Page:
TL;DR: Dumpy twin on the outskirts of Gary.
History: Midwest Drive-in was one of the earliest successors of the drive-in theatre business in the 1930s, before venturing back indoors to capitalize on the postwar explosion of suburban shopping centers being constructed. The company built small single-screen theatres designed to compliment these shopping centers – making them easier and cheaper to maintain than older, urban movie palaces, while providing the convenience of nearby retail to suburban moviegoers. In the 1950s the company began expanding into other ventures such as dining and leisure, and changed their name to General Drive-in in 1960 – four years later they would become the General Cinema Corporation.
By the 1970s the company was the largest operator of movie theatres in the United States – at their prime operating over 600 screens, and was introducing and converting single-screens into multiplexes for added convenience. The Dunes Cinema of Miller, IN (on the eastern outskirts of Gary) was a textbook GCC twin with 400 seats in each theatre, opening on the east end of the Dunes Plaza in April 1973. Initially known for showing Disney, blaxploitation, karate, and second-run flicks from the area’s other twins, the Dunes later shifted toward, and found success in showing films that were exclusive to the area.
With the decline of Gary spreading to the Miller area, General Cinema made the Dunes a dollar house in 1982, which only attracted an increase in an already sketchy crowd. Following a robbery, the Dunes would shutter permanently less than two years later. General Cinema Theatres, as they would later be-known, continued to be an innovator in the industry through the 90s before succumbing to financial woes at the turn of the millennium, with its final assets being acquired by AMC Theatres in 2002. The Dunes Plaza itself is also now largely-abandoned, with the exception of a flea market and something called “All-Mart” on the west end.
Explore: The Dunes was my first venture into the Miller area of Gary; I had first learned of its existence through photographs by David Tribby, and became further-interested when a friend of mine pulled off a rescue of the massive CINEMA I-II letters from the front of the building. Despite being able to re-light the neon in one of the letters, the rescue otherwise proved to be an ill-fated effort due to rust, and unfortunately they have since been scrapped.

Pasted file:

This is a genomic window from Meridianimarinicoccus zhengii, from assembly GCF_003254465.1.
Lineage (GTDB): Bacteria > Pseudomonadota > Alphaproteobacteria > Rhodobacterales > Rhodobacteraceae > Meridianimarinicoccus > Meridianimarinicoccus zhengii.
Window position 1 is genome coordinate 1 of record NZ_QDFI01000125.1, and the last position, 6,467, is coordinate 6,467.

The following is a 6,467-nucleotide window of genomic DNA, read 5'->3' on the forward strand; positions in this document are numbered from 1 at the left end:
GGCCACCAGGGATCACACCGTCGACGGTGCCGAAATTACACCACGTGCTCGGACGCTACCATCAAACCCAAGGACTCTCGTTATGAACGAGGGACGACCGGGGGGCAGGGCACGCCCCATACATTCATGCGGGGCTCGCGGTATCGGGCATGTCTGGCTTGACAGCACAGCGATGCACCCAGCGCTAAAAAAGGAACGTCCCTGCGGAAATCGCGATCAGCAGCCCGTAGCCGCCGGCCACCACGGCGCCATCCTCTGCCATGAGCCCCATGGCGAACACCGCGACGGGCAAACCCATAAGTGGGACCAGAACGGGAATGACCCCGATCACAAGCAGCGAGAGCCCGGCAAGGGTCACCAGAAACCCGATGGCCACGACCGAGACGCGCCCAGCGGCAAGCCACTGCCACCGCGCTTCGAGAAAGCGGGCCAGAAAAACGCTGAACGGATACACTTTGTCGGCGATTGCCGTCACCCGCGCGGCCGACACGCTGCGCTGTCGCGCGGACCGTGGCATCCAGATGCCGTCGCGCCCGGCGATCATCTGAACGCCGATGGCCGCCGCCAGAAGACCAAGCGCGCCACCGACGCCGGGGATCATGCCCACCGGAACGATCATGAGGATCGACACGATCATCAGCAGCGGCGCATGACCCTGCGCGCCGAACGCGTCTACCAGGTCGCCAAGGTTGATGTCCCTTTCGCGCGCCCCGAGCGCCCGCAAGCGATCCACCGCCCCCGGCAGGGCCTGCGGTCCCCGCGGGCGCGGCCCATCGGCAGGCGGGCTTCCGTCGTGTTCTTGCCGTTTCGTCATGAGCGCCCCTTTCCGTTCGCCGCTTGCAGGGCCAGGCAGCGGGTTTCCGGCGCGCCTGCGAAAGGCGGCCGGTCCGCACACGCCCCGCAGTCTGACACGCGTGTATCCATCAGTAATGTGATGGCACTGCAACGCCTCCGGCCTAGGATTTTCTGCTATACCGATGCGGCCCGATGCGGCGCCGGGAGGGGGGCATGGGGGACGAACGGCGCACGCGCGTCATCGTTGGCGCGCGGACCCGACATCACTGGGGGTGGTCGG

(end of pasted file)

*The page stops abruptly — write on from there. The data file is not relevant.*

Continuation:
The lobby area, while mostly in ruins, is an absolute time capsule of the early-70s: still retaining its concession bar and a few letters of a sign that once-read “REFRESHMENTS”. I have only seen lobby decor like this at the shuttered theatre in Waukegan’s Belvidere Mall – another GCC location which predates the Dunes by eight years, and was originally a single-screen turned-quad.
Entry to the theatres are on either side of the concession stand. Heading to the left (screen 1) the first thing you notice is that it’s rather well-lit thanks to the rusted roof that resembles Swiss cheese. All 400 seats, along with any sort of decor, are long-gone except for some moldy cushions left behind – the metal likely taken for scrap. The screen is still there, but torn in the middle, revealing a small cavity with an exterior door.
The same can mostly be said about screen 2, though lacking vegetation on the floor and the roof is in better shape which really does nothing but make it almost pitch-dark. The soundproofing material still clings to the walls, here, though the only movable piece of metal spared by scrappers was a vintage-looking trashcan stashed in the cavity that should be hidden by the screen (also torn in the middle).
A stairwell beyond the entry to screen 2 leads to the second floor: containing a few offices, storage, and one long projection room for both screens – the projectors are, naturally, long-gone. Still wadded-up on the soaking-wet floor, though, was 35mm film showing the last seconds of the 1974 sci-fi flick “Dark Star” (turns out the very scene can be found here).
There was otherwise not much else to see, here. I’ve since been back to check out the adjacent abandoned retail (notably a severely waterlogged thrift store), but lack photos of them. Some writers sprayed-up screen 1 last summer, though…
UPDATE: Demolished in the first half of 2016. Oddly, the rest of the mostly-abandoned strip mall is still standing.